harvest© Tim Scrivener

Farmers are being urged to ensure they are just as resilient as their businesses as UK agriculture enters its most uncertain period for a generation

Many growers and livestock producers strive to ensure their businesses are fit for the future. But experts say the farmers best prepared for uncertainty are those who pay just as much attention to their own health and wellbeing.

The issue topped the agenda at a seminar organised by the Worshipful Company of Farmers (WCF) in central London. Industry leaders, rural health experts and academics came together this month to discuss ways of tackling stress and to promote a healthier outlook among farmers.

See also: ‘We farmers just bottle up our worries’

Pressure on those working in the industry has increased immeasurably over the past year, believes Lincolnshire farmer and WCF master Philip Wynn – fuelled by ongoing uncertainty over the impact of Brexit on the agricultural sector.

“I have had people on the phone in tears because the pressure is that intense,” says Mr Wynn, who farms at Fulbeck, near Grantham. “That pressure will only increase as changes beckon in agriculture due to the UK leaving the European Union.”

Summer months

For many farmers, that pressure is greatest during the summer months. Good or bad weather can make or break the bank in just a few short weeks during silage or harvest – and whether it rains or shines is out of anyone’s control.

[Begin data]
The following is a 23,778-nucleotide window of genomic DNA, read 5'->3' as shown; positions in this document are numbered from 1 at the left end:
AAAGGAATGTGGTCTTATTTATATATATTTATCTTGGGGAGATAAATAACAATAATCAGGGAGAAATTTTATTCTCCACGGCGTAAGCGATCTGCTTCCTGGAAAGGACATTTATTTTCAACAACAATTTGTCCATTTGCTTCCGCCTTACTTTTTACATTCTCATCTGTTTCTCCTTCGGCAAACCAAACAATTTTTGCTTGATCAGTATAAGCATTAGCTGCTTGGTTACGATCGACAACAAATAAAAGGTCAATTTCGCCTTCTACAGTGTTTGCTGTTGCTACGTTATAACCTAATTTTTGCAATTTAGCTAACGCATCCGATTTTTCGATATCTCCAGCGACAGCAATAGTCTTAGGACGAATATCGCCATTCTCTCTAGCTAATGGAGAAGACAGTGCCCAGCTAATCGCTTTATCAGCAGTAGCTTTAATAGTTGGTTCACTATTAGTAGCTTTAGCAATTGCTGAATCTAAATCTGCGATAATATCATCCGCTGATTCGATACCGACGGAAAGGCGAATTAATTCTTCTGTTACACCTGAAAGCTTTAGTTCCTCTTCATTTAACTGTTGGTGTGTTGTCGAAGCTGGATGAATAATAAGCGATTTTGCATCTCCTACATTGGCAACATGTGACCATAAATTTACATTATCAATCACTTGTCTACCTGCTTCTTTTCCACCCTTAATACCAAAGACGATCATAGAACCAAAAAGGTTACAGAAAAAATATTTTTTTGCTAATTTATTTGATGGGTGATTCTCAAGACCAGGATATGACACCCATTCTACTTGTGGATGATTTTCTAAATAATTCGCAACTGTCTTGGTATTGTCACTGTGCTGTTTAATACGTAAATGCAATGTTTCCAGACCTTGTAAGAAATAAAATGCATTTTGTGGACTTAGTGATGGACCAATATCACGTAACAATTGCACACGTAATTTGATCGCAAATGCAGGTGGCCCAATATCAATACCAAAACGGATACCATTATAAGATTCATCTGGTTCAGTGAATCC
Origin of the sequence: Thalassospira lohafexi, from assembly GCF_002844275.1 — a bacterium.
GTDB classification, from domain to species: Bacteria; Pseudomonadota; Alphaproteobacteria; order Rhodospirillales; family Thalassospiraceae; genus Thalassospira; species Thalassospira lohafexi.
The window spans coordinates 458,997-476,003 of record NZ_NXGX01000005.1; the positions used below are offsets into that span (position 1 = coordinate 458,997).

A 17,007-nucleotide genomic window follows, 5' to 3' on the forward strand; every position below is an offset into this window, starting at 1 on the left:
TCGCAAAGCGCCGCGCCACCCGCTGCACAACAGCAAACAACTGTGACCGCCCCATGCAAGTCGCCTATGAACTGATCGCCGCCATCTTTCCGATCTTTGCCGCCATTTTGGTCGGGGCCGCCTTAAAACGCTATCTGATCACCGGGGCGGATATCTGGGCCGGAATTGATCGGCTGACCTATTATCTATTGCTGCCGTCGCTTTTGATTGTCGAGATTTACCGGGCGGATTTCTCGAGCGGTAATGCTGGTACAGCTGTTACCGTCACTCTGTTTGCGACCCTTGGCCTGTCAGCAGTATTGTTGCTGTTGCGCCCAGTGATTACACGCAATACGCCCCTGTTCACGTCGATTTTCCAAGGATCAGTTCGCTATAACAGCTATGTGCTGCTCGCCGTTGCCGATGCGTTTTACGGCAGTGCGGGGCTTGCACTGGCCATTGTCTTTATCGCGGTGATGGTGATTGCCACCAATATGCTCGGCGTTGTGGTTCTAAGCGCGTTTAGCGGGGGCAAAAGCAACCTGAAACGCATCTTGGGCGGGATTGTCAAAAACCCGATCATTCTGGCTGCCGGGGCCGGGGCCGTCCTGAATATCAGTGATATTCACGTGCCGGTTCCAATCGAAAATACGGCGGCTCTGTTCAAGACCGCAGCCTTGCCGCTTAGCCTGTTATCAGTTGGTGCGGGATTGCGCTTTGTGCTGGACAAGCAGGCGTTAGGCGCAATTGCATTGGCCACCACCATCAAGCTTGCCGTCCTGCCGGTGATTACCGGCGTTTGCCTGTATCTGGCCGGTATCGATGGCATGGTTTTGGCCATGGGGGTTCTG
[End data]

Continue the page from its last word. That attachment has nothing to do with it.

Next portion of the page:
Holly Beckett

Holly Beckett

Younger farmers are believed to be particularly vulnerable – especially for young farm managers keen to impress in their first big job in the industry. It also affects students, with agricultural colleges reporting an increasing amount of concern for the wellbeing of undergraduates.

Rural support organisations are reporting a surge in calls from farmers over recent months. Alan Robson, of the Lincolnshire Rural Support Network, says inquiries relating to mental health have risen by more than a quarter in the past year.

Mental wellbeing – and how farmers can keep healthy – has been the subject of at least two Nuffield studies in recent years. Nuffield scholars Holly Beckett and Aarun Naik have each undertaken studies into the issue.

 

 

Sensitive issue

“It is an issue that has to be handled sensitively,” says Ms Beckett, who is a farmer’s daughter. “This topic can sometimes turn people off and delivery is everything but farmers will listen to – if no-one else – other farmers.”

After undertaking her Nuffield study, Ms Beckett has helped to devise a series of videos showing how farmers can improve their wellbeing. Although in its early days, the online course has been well received and is already delivering results.

Although prevention is better than cure, the issue of stress needs to be recognised and tackled more widely, agrees Mr Naik. This will take time, but UK farmers can learn from the experience of farmers in other countries.

“There are now well understood, science-based, strategies and behaviours known to help build mental and emotional resilience. Farmers adopting such measures are likely to be better placed to cope with the many stresses and pressure of farming.”

British farmers can benefit from experience down under

UK agriculture has much to learn from the experience of Australia and New Zealand when it comes to addressing mental health issues, believes Nuffield scholar Aarun Naik.

Farming communities the world over seem to be struggling with stress, depression and mental health issues,” he says. “But the countries that are most successful in tackling the problem are those where the whole industry works together.”

Farmstrong New Zealand farm

© Chameleons Eye/ Rex/ Shutterstock